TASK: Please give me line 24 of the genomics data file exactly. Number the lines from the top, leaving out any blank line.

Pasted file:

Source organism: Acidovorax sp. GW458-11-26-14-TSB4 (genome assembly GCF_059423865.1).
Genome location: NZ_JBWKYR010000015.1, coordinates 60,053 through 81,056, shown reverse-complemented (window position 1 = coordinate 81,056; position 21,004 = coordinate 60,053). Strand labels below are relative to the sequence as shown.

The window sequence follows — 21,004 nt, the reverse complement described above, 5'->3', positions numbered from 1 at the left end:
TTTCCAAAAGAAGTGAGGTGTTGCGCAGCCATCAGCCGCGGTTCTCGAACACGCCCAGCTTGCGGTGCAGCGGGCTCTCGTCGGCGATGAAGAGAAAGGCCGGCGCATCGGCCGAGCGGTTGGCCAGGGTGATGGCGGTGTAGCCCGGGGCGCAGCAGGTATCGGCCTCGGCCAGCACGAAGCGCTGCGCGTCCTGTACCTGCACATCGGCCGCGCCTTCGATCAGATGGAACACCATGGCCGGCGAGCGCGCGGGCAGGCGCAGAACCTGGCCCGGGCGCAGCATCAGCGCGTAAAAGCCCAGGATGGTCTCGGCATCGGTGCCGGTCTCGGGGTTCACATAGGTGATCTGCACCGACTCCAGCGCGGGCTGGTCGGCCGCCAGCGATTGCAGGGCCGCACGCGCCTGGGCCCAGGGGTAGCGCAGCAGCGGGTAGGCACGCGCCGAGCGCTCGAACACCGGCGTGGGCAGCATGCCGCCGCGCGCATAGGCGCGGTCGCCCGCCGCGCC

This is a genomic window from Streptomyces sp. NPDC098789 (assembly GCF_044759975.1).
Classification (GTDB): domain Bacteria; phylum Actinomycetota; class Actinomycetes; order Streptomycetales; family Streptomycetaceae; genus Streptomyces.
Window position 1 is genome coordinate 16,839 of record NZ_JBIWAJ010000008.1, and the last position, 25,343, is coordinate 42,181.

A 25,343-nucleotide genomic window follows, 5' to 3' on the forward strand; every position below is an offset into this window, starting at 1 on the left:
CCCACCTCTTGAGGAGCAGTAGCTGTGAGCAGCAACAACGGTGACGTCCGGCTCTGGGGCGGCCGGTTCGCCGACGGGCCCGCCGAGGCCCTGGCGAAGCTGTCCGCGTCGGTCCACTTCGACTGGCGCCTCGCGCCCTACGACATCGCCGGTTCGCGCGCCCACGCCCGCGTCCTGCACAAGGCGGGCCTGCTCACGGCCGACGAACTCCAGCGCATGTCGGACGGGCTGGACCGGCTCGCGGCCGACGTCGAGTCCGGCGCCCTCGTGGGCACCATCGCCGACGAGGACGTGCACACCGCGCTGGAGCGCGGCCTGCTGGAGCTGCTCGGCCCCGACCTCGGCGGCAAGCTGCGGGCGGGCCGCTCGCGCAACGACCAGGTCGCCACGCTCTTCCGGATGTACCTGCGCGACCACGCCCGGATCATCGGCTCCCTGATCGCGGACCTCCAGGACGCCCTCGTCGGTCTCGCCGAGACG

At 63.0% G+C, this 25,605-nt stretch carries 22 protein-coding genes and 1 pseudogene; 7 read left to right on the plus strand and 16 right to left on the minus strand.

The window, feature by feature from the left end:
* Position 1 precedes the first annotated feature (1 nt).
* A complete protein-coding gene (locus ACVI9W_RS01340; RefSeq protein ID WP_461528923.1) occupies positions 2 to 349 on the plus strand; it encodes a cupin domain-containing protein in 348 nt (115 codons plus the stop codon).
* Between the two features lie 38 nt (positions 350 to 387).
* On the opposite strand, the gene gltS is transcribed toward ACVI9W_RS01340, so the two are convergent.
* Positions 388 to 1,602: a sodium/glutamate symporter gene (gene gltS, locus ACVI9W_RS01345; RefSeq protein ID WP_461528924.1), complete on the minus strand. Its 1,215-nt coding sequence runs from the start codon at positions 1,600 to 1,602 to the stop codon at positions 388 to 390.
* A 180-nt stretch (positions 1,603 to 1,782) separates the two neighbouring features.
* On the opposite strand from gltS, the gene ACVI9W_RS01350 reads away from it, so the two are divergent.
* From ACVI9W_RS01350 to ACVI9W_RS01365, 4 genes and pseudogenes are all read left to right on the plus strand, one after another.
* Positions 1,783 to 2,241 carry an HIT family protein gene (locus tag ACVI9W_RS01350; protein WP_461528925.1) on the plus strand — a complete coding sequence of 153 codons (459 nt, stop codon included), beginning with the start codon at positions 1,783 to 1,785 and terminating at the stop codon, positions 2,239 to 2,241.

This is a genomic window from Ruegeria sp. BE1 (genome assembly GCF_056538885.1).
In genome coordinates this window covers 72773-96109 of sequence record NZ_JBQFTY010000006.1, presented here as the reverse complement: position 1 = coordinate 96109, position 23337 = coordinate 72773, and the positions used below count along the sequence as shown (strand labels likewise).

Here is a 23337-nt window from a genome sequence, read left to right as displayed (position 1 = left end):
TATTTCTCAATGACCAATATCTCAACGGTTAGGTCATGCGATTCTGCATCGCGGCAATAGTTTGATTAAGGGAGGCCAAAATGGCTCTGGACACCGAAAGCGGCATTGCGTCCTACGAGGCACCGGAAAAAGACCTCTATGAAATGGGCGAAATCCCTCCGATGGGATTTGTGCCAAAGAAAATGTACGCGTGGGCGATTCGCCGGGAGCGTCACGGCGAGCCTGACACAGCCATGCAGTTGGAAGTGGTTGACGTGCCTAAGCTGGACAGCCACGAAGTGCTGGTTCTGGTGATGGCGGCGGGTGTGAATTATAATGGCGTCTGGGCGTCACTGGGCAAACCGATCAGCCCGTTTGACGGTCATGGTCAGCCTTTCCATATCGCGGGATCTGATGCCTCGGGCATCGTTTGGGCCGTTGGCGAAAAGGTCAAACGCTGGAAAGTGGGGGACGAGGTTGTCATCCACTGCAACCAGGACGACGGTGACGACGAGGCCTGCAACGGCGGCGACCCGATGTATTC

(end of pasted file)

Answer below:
TATTTCTCAATGACCAATATCTCAACGGTTAGGTCATGCGATTCTGCATCGCGGCAATAGTTTGATTAAGGGAGGCCAAAATGGCTCTGGACACCGAAAGCGGCATTGCGTCCTACGAGGCACCGGAAAAAGACCTCTATGAAATGGGCGAAATCCCTCCGATGGGATTTGTGCCAAAGAAAATGTACGCGTGGGCGATTCGCCGGGAGCGTCACGGCGAGCCTGACACAGCCATGCAGTTGGAAGTGGTTGACGTGCCTAAGCTGGACAGCCACGAAGTGCTGGTTCTGGTGATGGCGGCGGGTGTGAATTATAATGGCGTCTGGGCGTCACTGGGCAAACCGATCAGCCCGTTTGACGGTCATGGTCAGCCTTTCCATATCGCGGGATCTGATGCCTCGGGCATCGTTTGGGCCGTTGGCGAAAAGGTCAAACGCTGGAAAGTGGGGGACGAGGTTGTCATCCACTGCAACCAGGACGACGGTGACGACGAGGCCTGCAACGGCGGCGACCCGATGTATTC